“Be Ready” Is The Yankees Mantra

But more than anything, it’s the players themselves who quickly learn they are a mere few hours from being called up to the big club. And they’d better be ready because the New York Yankees have no time to waste when it happens.

Gio Urshela spent the entire offseason refining and restructuring his approach to an oncoming pitch. It’s no accident; he is what he is today. Luke Voit spent the winter as a whole preparing himself for the so-called “Sophomore Jinx.” Would he hit (again) or wouldn’t he. Voit answered the question with his preparation.

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To put it another way, players today are not the “Boys Of Summer.” They are not the type to show up for a game half-loaded. Instead, they are mature, confident, and ready to attack men, who have worked arduously to get here.

And they mean to stay here, with promises of gold if they continue to work hard at their chosen field of endeavor.

Competition remains severe though. Who knows where Mike Ford, for instance, will be next year. But the resume he is building with the Yankees this season suggests he is capable of playing anywhere in the big leagues. Therefore, somewhere along the line, someone will notice, and he will become the subject of a phone call, Brian Cashman receives from a wanting team.

This is how Luke Voit became a Yankee when scouts began raving to Cashman about this hitting machine in St. Louis, bringing about Voit’s subsequent trade to the team.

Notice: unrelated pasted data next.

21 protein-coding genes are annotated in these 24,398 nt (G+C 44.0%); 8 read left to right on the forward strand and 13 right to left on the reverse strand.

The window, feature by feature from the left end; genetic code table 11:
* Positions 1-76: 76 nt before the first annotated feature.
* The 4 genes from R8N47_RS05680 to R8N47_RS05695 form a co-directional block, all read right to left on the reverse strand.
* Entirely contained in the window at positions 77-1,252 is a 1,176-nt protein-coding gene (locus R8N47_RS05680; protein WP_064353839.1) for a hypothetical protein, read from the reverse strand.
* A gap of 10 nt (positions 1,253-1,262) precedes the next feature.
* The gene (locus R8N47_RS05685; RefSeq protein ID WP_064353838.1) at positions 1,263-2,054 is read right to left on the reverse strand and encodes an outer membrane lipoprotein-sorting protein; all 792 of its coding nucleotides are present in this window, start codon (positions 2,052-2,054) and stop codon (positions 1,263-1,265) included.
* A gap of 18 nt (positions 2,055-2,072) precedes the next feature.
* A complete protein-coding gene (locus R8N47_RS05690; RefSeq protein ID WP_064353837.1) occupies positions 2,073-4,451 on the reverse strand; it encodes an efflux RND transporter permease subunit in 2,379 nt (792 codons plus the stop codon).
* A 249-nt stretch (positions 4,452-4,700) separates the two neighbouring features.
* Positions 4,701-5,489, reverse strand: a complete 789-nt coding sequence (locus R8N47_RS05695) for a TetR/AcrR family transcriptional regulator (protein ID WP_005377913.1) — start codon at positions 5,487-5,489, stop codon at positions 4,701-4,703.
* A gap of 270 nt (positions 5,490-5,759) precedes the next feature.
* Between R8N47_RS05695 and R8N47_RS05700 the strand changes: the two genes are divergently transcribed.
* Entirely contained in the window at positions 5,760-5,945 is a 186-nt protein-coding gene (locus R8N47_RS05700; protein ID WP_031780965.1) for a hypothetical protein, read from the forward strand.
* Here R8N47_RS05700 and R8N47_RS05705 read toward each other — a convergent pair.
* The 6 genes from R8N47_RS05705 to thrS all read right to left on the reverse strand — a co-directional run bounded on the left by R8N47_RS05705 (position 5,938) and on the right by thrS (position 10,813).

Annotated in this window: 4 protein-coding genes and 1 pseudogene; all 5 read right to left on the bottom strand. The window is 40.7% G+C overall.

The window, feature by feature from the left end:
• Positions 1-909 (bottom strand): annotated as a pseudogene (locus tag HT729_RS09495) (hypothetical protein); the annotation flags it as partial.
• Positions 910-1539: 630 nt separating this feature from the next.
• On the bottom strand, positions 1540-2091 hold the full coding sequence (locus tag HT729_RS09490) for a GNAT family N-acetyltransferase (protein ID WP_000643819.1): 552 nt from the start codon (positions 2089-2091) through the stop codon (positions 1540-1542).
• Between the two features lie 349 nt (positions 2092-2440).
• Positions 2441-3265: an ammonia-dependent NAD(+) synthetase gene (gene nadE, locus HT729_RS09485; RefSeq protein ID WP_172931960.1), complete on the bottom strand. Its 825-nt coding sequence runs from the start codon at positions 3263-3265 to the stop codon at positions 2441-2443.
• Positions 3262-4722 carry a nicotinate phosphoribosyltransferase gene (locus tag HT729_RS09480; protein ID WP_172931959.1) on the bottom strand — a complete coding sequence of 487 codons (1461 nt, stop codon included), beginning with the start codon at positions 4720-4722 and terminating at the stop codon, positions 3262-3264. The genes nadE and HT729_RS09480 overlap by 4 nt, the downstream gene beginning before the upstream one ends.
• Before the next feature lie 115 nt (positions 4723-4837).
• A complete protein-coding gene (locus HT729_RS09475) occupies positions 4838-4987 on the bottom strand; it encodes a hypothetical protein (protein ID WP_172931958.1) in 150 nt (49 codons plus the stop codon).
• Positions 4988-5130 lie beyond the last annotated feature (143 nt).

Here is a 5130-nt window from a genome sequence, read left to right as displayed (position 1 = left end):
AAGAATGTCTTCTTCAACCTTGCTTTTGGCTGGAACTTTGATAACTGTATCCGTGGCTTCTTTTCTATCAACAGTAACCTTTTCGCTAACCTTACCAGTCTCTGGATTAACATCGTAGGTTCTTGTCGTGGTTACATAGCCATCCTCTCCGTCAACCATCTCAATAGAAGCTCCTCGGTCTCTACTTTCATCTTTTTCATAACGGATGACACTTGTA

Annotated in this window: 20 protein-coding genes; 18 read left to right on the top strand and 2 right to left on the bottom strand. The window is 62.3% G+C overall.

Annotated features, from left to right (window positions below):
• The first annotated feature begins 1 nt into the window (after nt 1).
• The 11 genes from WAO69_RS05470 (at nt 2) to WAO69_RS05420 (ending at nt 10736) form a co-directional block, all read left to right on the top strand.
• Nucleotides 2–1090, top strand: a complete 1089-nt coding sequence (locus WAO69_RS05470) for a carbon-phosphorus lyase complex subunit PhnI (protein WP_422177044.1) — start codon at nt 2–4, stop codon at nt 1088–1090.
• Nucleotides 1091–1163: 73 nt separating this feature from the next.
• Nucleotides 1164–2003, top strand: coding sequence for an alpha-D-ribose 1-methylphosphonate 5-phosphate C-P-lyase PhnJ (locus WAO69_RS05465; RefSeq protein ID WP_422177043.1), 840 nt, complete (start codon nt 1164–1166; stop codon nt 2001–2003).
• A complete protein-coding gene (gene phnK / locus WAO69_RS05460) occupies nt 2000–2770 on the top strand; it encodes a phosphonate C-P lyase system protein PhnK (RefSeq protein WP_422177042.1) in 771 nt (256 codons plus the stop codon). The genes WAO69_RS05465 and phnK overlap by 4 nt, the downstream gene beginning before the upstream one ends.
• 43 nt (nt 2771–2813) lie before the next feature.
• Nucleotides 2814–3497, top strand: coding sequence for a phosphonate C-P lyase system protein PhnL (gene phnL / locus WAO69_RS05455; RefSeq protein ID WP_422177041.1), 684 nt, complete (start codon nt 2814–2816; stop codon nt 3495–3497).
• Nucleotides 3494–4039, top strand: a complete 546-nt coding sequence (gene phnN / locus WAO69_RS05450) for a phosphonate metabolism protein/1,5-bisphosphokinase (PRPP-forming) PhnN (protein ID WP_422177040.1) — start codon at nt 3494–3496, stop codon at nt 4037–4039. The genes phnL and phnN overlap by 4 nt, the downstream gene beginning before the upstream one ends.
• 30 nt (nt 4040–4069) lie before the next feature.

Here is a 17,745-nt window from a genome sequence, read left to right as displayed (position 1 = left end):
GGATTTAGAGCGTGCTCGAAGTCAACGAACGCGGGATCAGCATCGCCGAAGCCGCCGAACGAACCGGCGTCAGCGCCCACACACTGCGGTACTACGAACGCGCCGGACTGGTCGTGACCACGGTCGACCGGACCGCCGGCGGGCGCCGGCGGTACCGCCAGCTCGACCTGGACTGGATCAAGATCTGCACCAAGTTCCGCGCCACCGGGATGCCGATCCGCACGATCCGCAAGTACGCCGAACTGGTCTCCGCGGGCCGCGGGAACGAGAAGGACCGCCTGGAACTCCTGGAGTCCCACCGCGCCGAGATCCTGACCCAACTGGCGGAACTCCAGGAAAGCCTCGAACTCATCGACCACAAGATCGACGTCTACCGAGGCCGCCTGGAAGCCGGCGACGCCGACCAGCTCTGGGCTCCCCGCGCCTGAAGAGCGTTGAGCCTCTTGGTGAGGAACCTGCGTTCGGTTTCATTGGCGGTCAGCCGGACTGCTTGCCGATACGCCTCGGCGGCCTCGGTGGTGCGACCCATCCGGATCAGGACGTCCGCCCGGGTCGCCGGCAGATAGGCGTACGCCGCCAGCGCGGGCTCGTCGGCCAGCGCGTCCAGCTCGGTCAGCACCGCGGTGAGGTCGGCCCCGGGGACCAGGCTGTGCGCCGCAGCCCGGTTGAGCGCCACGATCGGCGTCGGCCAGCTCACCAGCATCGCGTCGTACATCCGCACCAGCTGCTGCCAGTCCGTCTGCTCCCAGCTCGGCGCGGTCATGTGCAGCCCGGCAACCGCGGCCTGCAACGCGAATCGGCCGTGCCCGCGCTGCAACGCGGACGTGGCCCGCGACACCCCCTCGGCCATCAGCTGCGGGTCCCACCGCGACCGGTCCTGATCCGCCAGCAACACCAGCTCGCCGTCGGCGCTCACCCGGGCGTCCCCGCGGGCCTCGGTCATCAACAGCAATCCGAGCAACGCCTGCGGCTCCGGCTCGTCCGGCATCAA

There’s No Great Mystery…

There is not a great mystery as to why the Yankees have been fortunate to “find” replacement players for those on the Injured List. The word is out from the Yankees, and the message is clear. Be ready at all times.

Once sent, as the Yankees have done via their fearless promotions this year, it becomes enduring within the franchise, even down to the lower levels of the Yankees farm system.

We can only anticipate the arrival of the next Mike Ford

Footnote:

Ryan McBroom, a player the Yankees, who are stockpiled at first base, was recently traded to the Kansas City Royals for cash considerations. Known as a “raker”, in eleven games for the Royals, McBroom is batting .364 with a .417 on-base percentage. Just another Scranton Triple-A player who came to play in the big leagues.

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Yankees: On Solving The Mystery Of The Replacement Players
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Yankees: On Solving The Mystery Of The Replacement Players
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The Yankees season has been marked by the number of players who step right into their lineup from the minors, ready to play. Maybe it's not a mystery after all...
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Reflections On Baseball
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Author: stevecontursi

I am an amateur writer with a passion for baseball and all things Yankees and Mets.